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DareBee
10-02-2013, 01:57 PM
Has anyone figured out how to do kerf compensation in the XLR8 control?
Do you wish to share your knowledge?

Thanks

Sykosys
10-02-2013, 03:01 PM
(Edit) Don't they have that built into the software? I'm still shopping... been shopping for a while, but have seen a few machines. I looked at an EZcut not too long ago, and that was the first thing they demo'ed. I don't see how you could cut anything intricate without it...

Sykosys
10-02-2013, 03:05 PM
Otherwise, don't you have to make sample cuts for each material, each direction of travel, and change your paths by the required amount? Even then, circles wouldn't be round... ?

DareBee
10-03-2013, 07:46 AM
(Edit) Don't they have that built into the software?
I thought it was supposed to but if it is it takes rocket scientist to use.
Intricate items I run through my nesting software that does the offset for me.
IMO EZCut has much better software, it was the design of the hardware that made me go with DT

Sykosys
10-03-2013, 10:01 AM
I don't see how it should take rocket science - the hardware itself *shouldn't* be responsible for this. The controller isn't aware of the differences between specific types of cutter, what tips you may be using, how thick the material is that's being cut, or any of that. It must be controlled in software - just as you would in a milling machine, where the CAM software must be aware of the size of your tool before it makes the path, what you're cutting, and so on. All of this should be completely transparent to the operator. You and I may understand why this is the case, but an average operator may not.

I can't speak to the build quality of the Dynatorch (and I was really impressed with EZCut, because the owner had beat the crap out of it, but it performed like a charm), but even if it's the cat's meow, incomplete software is a serious issue. It's like selling you a Ferrari without tires or a steering wheel. Pretty, but useless. If they don't have this feature, it's like selling you that Ferrari, and you *can't* get wheels or a steering wheel that fits properly without building your own with toothpicks...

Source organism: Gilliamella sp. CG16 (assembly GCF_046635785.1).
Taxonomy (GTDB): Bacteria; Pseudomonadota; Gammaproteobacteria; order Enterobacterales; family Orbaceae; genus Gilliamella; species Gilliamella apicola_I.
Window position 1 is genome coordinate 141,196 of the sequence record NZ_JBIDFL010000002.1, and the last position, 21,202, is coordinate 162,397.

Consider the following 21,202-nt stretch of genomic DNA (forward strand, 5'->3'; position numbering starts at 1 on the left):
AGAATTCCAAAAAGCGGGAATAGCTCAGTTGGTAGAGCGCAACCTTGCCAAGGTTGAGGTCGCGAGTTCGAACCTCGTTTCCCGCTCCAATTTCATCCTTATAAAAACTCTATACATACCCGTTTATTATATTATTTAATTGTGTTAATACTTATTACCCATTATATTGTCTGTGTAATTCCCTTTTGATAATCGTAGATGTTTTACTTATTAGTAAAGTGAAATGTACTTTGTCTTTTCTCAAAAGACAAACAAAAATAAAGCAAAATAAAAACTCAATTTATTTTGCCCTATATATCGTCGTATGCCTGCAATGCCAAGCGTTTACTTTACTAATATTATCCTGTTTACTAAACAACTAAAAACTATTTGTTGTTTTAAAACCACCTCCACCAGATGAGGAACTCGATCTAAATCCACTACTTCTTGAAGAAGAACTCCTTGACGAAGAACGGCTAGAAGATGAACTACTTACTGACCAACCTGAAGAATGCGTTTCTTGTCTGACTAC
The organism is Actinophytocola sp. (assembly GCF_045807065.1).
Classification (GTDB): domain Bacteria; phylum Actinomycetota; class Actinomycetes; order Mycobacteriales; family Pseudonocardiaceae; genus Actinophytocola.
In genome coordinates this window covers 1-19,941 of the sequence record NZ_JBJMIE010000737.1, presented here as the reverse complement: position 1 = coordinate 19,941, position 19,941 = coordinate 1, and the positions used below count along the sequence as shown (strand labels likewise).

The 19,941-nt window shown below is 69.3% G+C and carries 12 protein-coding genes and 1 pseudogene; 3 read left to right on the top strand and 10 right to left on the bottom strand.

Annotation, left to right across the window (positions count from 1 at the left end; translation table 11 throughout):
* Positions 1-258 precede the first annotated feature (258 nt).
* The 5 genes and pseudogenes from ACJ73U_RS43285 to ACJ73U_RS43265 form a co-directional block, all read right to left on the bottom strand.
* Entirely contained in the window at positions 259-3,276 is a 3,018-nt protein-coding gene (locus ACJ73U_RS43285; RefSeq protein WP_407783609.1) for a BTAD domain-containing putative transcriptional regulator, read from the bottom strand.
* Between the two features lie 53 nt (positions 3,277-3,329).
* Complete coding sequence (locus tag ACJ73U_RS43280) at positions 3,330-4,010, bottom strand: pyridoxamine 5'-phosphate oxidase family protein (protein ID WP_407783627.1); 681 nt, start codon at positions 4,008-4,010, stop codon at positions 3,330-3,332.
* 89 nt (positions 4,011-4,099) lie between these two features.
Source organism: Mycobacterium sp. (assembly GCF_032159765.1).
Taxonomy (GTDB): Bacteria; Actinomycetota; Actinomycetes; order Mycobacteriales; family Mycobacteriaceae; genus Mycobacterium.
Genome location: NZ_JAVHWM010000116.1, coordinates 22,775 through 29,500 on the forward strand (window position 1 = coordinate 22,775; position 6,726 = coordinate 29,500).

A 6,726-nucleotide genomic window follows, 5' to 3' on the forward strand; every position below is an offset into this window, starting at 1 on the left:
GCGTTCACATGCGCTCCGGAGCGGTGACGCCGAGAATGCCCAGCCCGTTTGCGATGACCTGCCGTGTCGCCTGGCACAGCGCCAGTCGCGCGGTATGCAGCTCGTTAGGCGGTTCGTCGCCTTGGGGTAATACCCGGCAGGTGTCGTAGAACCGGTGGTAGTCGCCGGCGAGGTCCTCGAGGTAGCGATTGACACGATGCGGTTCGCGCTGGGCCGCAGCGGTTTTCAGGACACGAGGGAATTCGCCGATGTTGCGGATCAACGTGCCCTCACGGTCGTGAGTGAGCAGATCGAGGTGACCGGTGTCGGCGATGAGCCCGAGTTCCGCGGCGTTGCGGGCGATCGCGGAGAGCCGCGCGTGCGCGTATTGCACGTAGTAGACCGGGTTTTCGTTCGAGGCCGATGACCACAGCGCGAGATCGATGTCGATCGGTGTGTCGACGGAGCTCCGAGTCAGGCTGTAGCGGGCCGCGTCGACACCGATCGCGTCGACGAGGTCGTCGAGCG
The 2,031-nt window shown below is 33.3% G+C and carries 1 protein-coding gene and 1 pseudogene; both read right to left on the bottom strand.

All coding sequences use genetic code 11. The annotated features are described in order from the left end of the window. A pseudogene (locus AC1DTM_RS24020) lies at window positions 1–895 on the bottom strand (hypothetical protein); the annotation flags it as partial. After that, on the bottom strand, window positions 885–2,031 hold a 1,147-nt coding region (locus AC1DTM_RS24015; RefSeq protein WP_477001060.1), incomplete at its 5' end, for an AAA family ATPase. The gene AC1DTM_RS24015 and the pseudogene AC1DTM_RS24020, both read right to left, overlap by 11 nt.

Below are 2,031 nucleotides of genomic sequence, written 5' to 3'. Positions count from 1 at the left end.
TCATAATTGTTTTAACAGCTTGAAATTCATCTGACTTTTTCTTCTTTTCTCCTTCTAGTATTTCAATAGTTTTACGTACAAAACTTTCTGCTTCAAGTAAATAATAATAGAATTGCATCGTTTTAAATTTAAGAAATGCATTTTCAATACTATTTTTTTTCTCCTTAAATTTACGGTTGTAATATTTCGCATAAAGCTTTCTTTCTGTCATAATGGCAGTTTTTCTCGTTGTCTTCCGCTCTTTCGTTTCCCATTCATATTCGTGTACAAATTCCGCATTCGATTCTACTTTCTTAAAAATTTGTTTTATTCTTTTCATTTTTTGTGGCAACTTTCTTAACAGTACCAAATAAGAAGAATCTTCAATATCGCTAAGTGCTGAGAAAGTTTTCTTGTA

Anyone know of a Dynatorch that I can come see in the Sudbury area? DareBee offered to have me come by, but the stars haven't lined up to go to London/Stratford...

Kris.

DareBee
10-04-2013, 08:09 AM
It is possible we misunderstand or you are just saying your piece for the benefit of others (hey - I do it).
Yes mechanics have nothing to do with Kerf. My point was that the mechanics, motors, drives, etc of the machine are head-and-shoulders over others I tested and I didn't see ANY machines with a properly engineered air system other than at 3X the money.

Back to the topic at hand.
The control is 100% capable of using CAM generated Gcode utilizing cutter comp (exactly like a mill).

My original post is about simple as pie cutter comp like ezcut had. On reflection (due to previous posts ;) ) this was accomplished in ezcut on the dxf converter software.
Eg scenario - I draw a rectangle in draftsight and save as dxf. Open dxf in Dynatorch converter (there is no option here that I can find to tell it a kerf size or to "use cutter comp - yes or no" (for that matter I cant set feed rate here ether which is a PITA or create auto lead-ins)). Converter makes Gcode. Controller runs G code (with no feature to insert cutter comp)